You Got the Informational Meeting/Interview…Now What? Some Dos and Don’ts…

March 2009

Let’s face it, this is a really tough economy and it’s very difficult to find a new job opportunity. What that means is more and more people are networking like crazy with family, friends, former co workers and the like.  One of the natural outgrowths of this is the informational or exploratory meeting.

If you are having an informational job interview as part of your job search there are steps you should take to make the process more of a two way exchange of information.  This will allow the company to learn about your expertise while allowing you to lean how the company may benefit your career. Here are some sound dos and don’ts.

“Carefully structure your questions so they both seek information and indicate you have expertise and knowledge about the person/company with whom you are having the informational interview”, says Nancy Fox, owner of Fox Coaching Associates.  She also recommends “asking questions that will elicit a response,” without trying to pitch yourself.  This interview is supposed to be for informational purposes.

Mark Bregman, CEO, of Boyle, Ogata Bregman, an executive search firm, thinks the way to proceed with the interview is to:

“Treat it as a customer visit:  What is the “benefit to the buyer” of having this conversation with you?”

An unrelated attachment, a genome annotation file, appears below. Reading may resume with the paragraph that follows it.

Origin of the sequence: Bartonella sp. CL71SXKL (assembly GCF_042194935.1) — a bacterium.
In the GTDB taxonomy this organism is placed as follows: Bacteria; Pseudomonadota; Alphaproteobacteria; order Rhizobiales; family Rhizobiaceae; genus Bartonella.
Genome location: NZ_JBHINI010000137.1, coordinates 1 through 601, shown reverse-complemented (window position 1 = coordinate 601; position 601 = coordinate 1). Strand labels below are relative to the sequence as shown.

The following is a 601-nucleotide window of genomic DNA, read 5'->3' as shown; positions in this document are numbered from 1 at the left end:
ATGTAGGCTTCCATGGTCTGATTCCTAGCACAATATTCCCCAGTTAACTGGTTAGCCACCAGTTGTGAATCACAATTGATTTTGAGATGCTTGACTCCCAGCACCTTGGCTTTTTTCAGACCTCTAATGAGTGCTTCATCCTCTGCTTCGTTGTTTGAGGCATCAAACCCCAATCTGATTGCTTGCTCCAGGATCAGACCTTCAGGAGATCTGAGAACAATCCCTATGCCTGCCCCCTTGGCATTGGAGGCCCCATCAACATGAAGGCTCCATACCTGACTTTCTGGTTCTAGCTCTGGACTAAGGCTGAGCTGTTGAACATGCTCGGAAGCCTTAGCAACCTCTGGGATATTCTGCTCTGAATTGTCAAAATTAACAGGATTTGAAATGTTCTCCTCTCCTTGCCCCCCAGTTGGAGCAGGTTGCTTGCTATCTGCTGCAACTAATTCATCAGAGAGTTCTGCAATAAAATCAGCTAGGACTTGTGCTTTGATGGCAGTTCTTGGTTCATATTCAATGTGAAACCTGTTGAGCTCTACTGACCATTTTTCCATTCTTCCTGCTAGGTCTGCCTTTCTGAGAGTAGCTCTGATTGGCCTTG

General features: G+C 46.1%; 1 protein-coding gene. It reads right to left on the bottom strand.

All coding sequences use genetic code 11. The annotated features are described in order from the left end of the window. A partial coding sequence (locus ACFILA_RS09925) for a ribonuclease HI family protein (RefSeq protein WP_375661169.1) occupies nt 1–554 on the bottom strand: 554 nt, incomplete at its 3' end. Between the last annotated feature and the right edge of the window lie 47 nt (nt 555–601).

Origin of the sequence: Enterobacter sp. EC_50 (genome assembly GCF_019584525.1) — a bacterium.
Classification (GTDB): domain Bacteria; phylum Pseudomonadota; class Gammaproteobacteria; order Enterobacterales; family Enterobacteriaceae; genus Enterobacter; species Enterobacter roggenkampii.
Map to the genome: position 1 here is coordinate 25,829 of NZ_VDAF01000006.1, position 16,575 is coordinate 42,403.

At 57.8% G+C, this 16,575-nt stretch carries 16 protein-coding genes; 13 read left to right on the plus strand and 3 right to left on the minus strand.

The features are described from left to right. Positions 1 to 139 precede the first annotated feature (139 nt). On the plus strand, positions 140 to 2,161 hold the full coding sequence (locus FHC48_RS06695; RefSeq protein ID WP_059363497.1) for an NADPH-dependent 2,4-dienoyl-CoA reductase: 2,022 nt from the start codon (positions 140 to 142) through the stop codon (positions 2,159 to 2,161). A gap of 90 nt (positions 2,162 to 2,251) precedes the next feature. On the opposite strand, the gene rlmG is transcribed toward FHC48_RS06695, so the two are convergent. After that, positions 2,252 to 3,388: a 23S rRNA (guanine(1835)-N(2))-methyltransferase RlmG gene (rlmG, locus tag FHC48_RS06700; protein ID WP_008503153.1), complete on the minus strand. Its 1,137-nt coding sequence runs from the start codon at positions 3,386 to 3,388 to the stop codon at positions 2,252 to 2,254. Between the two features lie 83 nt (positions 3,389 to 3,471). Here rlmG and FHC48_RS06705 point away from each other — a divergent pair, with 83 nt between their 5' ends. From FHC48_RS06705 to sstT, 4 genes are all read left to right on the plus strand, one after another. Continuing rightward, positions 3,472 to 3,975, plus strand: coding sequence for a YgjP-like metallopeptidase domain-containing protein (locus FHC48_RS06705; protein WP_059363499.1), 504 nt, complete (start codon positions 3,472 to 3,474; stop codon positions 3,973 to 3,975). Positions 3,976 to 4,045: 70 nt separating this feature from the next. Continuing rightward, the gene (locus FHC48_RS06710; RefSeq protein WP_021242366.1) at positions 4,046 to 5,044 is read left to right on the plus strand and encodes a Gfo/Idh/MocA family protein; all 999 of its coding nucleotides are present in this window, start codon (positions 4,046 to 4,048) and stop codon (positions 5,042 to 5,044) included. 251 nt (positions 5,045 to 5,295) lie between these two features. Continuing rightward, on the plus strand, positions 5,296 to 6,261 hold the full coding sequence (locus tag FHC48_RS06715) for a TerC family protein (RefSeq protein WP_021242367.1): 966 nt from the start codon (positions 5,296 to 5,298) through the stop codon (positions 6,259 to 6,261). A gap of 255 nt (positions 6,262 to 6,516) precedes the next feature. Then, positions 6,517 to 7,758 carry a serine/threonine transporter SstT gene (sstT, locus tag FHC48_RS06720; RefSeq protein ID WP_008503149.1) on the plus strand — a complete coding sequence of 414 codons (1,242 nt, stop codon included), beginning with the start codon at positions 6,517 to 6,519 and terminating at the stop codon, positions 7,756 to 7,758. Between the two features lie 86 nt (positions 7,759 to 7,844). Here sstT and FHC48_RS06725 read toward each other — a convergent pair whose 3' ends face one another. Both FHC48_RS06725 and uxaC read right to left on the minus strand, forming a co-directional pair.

“Find the pain:  What is this person’s biggest business issue right now?  How can you offer a solution?”
“Ask, don’t “tell”:  Ask questions, let them talk. Don’t sell yourself.  The more you hear from them, the more you can find the way your background might fit. Then you can close rather than sell.”

Jill Diamond, President & CEO of Lanartco Inc., a performance boutique for professionals, believes how you deliver your conversation also plays an important role in the interview process. According to Diamond, “Your vocal presence plays a very big role in creating interest from others in your conversation.”  She says, “Engage your listener with your voice.” Many times people spend more time focusing on the quantity of information they can fit into each thought and forgetting about the quality of the presentation of each point.

You also need to do your research.  Read the annual reports, visit the company’s website.  Gather as much information as you can from other sources so that you can prepare questions for the companies.   Pauline Jordan, a Principal Resource Specialist at Alexander Mann Solutions, feels you should “insist on asking your own questions.” Mann says, “In the current climate, you can’t afford to waste time with companies who won’t be transparent with your future career.”

In closing, try not to waste your time, or the company’s.  Ask direct questions to gain the information you need.  Share your personal experience without trying to sell yourself and discover how you can benefit from each other.

Robert Fligel

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